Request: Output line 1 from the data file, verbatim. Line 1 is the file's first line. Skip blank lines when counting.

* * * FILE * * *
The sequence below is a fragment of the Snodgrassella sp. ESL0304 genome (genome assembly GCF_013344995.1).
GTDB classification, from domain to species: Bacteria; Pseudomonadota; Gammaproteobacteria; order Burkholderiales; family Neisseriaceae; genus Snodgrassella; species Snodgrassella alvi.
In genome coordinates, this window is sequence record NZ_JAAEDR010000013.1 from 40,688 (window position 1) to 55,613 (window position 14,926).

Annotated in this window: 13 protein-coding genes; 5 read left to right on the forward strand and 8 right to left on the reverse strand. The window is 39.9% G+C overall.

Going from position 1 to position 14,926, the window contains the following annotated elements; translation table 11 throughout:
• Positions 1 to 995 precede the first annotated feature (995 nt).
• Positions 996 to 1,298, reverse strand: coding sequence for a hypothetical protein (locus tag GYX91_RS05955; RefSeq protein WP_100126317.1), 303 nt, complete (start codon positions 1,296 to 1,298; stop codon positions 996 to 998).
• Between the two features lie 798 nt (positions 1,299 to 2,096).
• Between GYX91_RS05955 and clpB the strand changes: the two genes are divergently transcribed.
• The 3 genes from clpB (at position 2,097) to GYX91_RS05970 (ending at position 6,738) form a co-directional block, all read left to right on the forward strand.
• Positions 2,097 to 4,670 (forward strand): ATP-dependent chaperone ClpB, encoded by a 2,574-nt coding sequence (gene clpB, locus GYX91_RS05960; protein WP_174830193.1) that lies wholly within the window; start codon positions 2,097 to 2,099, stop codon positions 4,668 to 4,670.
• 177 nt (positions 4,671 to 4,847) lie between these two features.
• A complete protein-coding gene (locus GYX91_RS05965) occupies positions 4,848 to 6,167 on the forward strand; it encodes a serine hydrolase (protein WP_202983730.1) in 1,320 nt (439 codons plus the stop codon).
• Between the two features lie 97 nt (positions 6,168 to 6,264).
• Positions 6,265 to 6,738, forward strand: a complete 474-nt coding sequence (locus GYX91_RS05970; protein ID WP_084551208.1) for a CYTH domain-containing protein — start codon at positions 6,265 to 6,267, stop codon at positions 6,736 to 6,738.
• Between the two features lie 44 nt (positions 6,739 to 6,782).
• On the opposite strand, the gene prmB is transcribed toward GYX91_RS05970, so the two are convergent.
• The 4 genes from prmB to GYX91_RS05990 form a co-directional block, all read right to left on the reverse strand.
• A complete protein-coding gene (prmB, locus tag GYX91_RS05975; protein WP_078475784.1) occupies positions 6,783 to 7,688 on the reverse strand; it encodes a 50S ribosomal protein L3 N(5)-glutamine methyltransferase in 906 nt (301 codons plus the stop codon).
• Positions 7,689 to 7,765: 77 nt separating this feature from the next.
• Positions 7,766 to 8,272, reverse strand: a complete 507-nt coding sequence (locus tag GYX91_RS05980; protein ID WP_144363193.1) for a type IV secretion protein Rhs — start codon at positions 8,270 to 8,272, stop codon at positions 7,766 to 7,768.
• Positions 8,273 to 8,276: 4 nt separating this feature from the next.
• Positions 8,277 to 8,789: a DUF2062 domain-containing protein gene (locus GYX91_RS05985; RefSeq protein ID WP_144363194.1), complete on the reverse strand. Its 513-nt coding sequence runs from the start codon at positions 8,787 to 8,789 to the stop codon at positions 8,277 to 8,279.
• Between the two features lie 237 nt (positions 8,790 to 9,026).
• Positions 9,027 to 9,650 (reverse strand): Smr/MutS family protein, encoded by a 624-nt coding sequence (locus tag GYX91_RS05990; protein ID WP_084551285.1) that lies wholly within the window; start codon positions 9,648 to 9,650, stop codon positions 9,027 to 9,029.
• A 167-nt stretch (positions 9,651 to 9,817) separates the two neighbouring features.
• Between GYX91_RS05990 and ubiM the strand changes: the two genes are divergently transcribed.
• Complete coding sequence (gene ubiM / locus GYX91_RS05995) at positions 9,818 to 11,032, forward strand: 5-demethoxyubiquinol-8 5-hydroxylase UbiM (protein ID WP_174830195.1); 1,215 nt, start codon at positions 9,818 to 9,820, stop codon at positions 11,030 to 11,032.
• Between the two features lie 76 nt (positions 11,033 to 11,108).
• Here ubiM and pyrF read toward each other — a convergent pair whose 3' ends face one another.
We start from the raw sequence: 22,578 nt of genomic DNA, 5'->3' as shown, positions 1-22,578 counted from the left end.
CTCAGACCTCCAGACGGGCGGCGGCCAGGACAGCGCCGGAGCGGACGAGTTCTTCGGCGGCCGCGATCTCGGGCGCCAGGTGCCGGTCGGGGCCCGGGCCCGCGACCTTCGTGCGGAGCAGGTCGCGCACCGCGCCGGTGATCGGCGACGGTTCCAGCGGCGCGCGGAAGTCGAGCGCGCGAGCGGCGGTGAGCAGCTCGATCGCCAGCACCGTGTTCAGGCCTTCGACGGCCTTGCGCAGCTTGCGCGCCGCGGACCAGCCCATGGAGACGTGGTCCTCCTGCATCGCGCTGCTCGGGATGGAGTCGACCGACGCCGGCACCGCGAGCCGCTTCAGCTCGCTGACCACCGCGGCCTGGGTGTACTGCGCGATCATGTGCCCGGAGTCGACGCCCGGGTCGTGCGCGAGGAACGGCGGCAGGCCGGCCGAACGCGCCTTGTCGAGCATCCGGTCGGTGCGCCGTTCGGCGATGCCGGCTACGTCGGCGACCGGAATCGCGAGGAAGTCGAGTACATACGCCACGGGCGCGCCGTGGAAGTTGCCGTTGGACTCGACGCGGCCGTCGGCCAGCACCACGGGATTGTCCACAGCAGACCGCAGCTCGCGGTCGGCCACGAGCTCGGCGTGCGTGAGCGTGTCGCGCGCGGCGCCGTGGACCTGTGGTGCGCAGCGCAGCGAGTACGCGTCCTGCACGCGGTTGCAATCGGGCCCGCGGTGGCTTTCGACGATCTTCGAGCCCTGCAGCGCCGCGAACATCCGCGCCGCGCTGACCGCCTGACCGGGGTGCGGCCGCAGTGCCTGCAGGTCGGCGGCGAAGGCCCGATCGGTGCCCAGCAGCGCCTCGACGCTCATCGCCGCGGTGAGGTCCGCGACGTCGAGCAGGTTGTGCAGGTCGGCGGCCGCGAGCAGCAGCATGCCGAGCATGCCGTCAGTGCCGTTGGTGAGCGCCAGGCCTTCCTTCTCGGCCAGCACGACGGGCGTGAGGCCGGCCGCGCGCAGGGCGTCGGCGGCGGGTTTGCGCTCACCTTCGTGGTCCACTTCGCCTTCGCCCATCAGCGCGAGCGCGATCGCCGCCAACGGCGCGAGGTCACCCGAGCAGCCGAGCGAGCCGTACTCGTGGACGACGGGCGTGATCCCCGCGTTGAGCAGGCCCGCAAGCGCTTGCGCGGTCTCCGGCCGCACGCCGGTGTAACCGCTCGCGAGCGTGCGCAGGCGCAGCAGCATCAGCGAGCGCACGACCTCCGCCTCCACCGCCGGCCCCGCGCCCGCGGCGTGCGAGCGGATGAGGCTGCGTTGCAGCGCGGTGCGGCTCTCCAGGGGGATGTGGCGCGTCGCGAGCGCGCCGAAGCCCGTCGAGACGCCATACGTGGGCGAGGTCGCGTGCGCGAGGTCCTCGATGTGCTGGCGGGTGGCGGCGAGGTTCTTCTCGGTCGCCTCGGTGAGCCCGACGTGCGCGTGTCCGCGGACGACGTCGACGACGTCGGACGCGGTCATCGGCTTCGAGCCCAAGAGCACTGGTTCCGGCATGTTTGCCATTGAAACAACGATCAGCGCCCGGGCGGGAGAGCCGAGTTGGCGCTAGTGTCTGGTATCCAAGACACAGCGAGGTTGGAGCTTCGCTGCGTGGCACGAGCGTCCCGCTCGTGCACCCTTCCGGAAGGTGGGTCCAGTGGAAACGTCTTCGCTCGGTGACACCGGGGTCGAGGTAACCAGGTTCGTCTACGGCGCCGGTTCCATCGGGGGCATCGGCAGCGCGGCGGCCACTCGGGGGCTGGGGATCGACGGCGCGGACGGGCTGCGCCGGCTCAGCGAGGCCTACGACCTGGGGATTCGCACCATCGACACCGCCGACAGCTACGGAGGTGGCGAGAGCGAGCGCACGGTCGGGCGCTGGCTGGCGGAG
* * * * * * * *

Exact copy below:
The sequence below is a fragment of the Snodgrassella sp. ESL0304 genome (genome assembly GCF_013344995.1).